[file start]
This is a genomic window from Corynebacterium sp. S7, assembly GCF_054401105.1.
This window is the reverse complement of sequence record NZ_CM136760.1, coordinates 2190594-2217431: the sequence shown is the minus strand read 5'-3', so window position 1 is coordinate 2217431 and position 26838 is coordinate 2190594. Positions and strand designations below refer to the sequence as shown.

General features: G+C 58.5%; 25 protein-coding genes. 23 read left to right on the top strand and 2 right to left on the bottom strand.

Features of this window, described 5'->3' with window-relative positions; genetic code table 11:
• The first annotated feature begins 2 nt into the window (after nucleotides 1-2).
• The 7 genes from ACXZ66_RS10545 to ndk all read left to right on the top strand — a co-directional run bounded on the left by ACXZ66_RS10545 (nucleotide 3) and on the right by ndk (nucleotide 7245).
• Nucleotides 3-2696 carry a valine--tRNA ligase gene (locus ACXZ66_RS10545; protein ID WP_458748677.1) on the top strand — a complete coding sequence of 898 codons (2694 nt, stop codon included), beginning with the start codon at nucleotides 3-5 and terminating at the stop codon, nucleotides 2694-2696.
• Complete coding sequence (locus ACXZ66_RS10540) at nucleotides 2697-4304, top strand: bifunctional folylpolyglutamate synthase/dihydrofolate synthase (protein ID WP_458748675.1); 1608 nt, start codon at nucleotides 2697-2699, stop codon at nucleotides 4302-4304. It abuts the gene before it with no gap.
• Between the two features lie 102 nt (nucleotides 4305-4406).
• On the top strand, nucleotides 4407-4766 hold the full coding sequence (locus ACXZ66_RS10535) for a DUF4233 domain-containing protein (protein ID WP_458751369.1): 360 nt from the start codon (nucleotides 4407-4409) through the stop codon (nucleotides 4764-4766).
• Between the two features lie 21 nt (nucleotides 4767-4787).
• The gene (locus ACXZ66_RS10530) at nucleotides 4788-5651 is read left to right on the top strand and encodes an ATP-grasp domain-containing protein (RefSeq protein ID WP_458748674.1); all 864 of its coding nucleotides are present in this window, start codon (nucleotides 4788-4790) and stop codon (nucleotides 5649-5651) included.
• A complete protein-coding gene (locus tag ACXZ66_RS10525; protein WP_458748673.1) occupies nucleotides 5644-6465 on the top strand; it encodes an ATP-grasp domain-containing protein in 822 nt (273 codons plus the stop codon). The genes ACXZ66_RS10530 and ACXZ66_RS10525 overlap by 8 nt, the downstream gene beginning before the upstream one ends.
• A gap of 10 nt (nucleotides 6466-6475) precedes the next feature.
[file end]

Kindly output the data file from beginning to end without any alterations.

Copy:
This is a genomic window from Corynebacterium sp. S7, assembly GCF_054401105.1.
This window is the reverse complement of sequence record NZ_CM136760.1, coordinates 2190594-2217431: the sequence shown is the minus strand read 5'-3', so window position 1 is coordinate 2217431 and position 26838 is coordinate 2190594. Positions and strand designations below refer to the sequence as shown.

General features: G+C 58.5%; 25 protein-coding genes. 23 read left to right on the top strand and 2 right to left on the bottom strand.

Features of this window, described 5'->3' with window-relative positions; genetic code table 11:
• The first annotated feature begins 2 nt into the window (after nucleotides 1-2).
• The 7 genes from ACXZ66_RS10545 to ndk all read left to right on the top strand — a co-directional run bounded on the left by ACXZ66_RS10545 (nucleotide 3) and on the right by ndk (nucleotide 7245).
• Nucleotides 3-2696 carry a valine--tRNA ligase gene (locus ACXZ66_RS10545; protein ID WP_458748677.1) on the top strand — a complete coding sequence of 898 codons (2694 nt, stop codon included), beginning with the start codon at nucleotides 3-5 and terminating at the stop codon, nucleotides 2694-2696.
• Complete coding sequence (locus ACXZ66_RS10540) at nucleotides 2697-4304, top strand: bifunctional folylpolyglutamate synthase/dihydrofolate synthase (protein ID WP_458748675.1); 1608 nt, start codon at nucleotides 2697-2699, stop codon at nucleotides 4302-4304. It abuts the gene before it with no gap.
• Between the two features lie 102 nt (nucleotides 4305-4406).
• On the top strand, nucleotides 4407-4766 hold the full coding sequence (locus ACXZ66_RS10535) for a DUF4233 domain-containing protein (protein ID WP_458751369.1): 360 nt from the start codon (nucleotides 4407-4409) through the stop codon (nucleotides 4764-4766).
• Between the two features lie 21 nt (nucleotides 4767-4787).
• The gene (locus ACXZ66_RS10530) at nucleotides 4788-5651 is read left to right on the top strand and encodes an ATP-grasp domain-containing protein (RefSeq protein ID WP_458748674.1); all 864 of its coding nucleotides are present in this window, start codon (nucleotides 4788-4790) and stop codon (nucleotides 5649-5651) included.
• A complete protein-coding gene (locus tag ACXZ66_RS10525; protein WP_458748673.1) occupies nucleotides 5644-6465 on the top strand; it encodes an ATP-grasp domain-containing protein in 822 nt (273 codons plus the stop codon). The genes ACXZ66_RS10530 and ACXZ66_RS10525 overlap by 8 nt, the downstream gene beginning before the upstream one ends.
• A gap of 10 nt (nucleotides 6466-6475) precedes the next feature.